[an error occurred while processing this directive]
BBC News
watch One-Minute World News
Languages
Last Updated: Saturday, 20 May 2006, 08:30 GMT 09:30 UK
Three Gorges dam wall completed
Chinese builders celebrate the completion of the dam's main wall
Builders marked the occasion with a colourful celebration ceremony
China has completed construction of the main wall of the Three Gorges Dam - the world's largest hydro-electric project.

The controversial dam in central Hubei province will not be fully operational until 2009, once all its generators are installed.

China says it will provide electricity for its booming economy and help control flooding on the Yangtze River.

Critics say over a million people were moved from the area, and the reservoir behind the dam is already polluted.

The Three Gorges dam

On Saturday, builders poured the last amount of concrete to complete the construction of the 185m (607ft) high, 2,309m (1.4 mile) long wall.

A senior Chinese official said the event marked a "landmark progress" in the dam's construction, the state-run Xinhua news agency reported.

"However, tasks such as building of power houses of the dam, the ship lock and shiplift are still formidable," said Pu Haiqing, deputy director of the dam's construction committee.

When its 26 turbines become operational in 2009, the dam will have a capacity of more than 18,000 megawatts.

Already the world's second-largest consumer of oil, China says it needs alternative energy sources to combat widespread power shortages and keep its booming economy powering along.

LARGEST HYDRO-ELECTRIC DAMS
Three Gorges Dam, China - 18,200 megawatts
Itaipu, Brazil/Paraguay - 12,600 megawatts
Guri, Venezuela - 10,000 megawatts
Grand Coulee, US - 6,494 megawatts
Sayano-Shushensk, Russia - 6,400 megawatts
Krasnoyarsk, Russia - 6,000 megawatts
Churchill Falls, Canada - 5,428 megawatts
La Grande, Canada - 5,328 megawatts
Source: International Hydropower Association, UK

The authorities also hope the dam will help control flooding on the Yangtze River, which in the past has claimed hundreds of thousands of lives, the BBC's Quentin Somerville in Shanghai reports.

But campaigners say the dam comes at too high a cost.

Over a million people have been moved from their homes to make way for the project and more than 1,200 towns and villages will disappear under its rising waters.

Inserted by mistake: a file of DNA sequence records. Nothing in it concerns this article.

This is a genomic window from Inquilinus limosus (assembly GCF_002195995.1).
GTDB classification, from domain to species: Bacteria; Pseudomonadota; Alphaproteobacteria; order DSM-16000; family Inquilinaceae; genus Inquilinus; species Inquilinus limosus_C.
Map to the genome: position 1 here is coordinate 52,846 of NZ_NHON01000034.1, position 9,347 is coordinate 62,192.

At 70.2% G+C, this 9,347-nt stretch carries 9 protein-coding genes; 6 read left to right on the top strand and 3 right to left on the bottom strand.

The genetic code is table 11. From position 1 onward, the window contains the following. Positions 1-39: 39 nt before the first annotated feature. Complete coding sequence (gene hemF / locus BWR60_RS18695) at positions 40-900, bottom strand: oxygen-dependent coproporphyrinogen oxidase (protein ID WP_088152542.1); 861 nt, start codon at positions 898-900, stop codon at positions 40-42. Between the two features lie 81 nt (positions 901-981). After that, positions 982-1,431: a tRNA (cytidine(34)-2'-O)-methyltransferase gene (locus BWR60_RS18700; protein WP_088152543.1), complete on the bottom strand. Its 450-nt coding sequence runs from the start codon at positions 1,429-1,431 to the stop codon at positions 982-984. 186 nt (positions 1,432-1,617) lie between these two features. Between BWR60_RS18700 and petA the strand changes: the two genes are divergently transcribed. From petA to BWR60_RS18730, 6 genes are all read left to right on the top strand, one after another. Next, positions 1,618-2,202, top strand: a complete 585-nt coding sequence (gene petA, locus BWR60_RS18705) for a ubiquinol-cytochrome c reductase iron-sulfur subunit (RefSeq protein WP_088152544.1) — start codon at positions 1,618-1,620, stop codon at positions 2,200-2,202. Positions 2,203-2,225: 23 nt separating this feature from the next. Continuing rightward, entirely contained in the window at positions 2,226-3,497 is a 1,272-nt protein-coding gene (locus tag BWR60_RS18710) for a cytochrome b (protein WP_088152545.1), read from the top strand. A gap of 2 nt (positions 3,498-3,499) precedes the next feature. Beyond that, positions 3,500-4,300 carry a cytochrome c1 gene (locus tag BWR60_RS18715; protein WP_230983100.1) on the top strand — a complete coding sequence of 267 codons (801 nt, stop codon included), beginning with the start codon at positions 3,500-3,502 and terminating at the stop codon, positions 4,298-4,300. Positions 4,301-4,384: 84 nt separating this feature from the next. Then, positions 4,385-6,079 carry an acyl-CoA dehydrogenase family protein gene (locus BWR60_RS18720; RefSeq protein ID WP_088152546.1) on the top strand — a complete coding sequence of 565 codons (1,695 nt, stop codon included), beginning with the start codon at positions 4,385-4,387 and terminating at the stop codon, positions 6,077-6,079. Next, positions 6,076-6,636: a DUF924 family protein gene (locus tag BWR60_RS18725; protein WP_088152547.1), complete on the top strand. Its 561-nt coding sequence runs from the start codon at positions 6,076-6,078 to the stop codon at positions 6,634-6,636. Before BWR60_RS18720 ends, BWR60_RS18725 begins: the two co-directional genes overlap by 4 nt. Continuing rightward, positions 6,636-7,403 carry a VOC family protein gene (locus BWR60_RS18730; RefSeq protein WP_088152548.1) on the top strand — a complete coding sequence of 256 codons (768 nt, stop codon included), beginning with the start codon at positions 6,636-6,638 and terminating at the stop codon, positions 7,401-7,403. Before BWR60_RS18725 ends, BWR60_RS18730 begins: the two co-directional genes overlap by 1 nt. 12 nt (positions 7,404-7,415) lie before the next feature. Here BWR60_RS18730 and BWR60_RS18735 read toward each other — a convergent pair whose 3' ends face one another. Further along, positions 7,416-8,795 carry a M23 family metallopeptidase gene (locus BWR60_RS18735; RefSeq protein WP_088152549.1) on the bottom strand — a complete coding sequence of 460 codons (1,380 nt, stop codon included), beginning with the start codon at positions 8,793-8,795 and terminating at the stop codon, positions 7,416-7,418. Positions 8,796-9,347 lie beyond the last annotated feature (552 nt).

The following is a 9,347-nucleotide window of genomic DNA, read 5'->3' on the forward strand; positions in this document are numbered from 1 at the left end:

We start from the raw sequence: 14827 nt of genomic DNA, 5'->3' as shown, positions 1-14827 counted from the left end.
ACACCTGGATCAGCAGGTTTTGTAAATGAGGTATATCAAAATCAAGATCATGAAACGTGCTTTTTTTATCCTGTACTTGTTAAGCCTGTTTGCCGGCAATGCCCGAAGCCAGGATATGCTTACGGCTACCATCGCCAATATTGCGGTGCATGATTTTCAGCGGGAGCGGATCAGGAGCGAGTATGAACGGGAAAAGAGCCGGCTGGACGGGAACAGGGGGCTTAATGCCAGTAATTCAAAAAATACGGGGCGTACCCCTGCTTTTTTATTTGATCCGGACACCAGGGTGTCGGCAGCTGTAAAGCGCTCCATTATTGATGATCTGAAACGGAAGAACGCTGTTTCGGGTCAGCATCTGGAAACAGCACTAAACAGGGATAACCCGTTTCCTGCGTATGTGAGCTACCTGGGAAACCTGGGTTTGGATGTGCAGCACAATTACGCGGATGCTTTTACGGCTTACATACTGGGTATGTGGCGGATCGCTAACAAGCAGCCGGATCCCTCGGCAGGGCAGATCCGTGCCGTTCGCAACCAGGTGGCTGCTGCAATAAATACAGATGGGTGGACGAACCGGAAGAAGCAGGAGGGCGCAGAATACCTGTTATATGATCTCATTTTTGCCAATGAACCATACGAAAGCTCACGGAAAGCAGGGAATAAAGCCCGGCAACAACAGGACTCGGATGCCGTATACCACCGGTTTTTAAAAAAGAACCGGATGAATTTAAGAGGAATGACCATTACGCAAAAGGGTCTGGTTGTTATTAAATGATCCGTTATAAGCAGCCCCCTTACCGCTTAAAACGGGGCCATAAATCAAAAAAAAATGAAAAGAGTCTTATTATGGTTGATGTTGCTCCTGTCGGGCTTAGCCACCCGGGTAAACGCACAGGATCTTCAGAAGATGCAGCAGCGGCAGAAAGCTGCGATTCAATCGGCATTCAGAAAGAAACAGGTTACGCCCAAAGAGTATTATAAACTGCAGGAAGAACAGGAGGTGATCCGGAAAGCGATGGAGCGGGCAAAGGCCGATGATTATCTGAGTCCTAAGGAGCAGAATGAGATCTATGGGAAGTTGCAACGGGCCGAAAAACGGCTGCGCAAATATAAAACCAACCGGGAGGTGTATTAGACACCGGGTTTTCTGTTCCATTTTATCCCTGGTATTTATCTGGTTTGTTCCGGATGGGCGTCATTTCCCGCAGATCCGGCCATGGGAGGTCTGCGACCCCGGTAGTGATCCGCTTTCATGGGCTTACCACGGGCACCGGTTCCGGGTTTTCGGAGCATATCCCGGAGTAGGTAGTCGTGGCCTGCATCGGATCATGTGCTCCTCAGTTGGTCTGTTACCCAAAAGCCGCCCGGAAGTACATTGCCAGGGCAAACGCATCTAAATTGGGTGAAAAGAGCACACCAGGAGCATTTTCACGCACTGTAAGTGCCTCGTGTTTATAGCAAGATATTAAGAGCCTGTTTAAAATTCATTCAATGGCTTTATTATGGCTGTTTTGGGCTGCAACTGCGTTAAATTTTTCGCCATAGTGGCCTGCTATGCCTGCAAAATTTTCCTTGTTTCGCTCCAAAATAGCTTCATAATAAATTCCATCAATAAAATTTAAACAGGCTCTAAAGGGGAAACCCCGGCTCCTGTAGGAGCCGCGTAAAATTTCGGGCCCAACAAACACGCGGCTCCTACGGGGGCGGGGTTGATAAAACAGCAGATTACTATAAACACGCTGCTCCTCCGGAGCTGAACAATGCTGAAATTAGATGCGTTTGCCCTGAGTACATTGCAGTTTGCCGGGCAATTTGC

Environmentalists say the water behind the dam is already heavily polluted.

China says the whole project will cost about $25bn (13bn), but environmentalists estimate it to be several times higher.

THE THREE GORGES DAM
Map and graphic illustrating Three Gorges dam
Type: Concrete Gravity Dam
Cost: Official cost $25bn - actual cost believed to be much higher
Work began: 1993
Due for completion: 2009
Power generation: 26 turbines on left and right sides of dam. Six underground turbines planned for 2010
Power capacity: 18,000 megawatts
Reservoir: 660km long, submerging 632 sq km of land. When fully flooded, water will be 175m above sea level
Navigation: Two-way lock system became operational in 2004. One-step ship elevator due to open in 2009.




VIDEO AND AUDIO NEWS
See the Three Gorges Dam



SEE ALSO
Three Gorges dam's social impact
20 May 06 |  Asia-Pacific
Three Gorges Dam reaches for the sky
19 May 06 |  Asia-Pacific
China dam firm to stop some work
02 Feb 05 |  Business
China's Three Gorges dam on alert
08 Sep 04 |  Asia-Pacific
China begins major flood clean-up
08 Sep 04 |  Asia-Pacific
At least 100 dead in China floods
07 Sep 04 |  Asia-Pacific
Country profile: China
03 Jun 04 |  Country profiles

RELATED BBC LINKS

RELATED INTERNET LINKS
The BBC is not responsible for the content of external internet sites



FEATURES, VIEWS, ANALYSIS
Has China's housing bubble burst?
How the world's oldest clove tree defied an empire
Why Royal Ballet principal Sergei Polunin quit

PRODUCTS & SERVICES

Americas Africa Europe Middle East South Asia Asia Pacific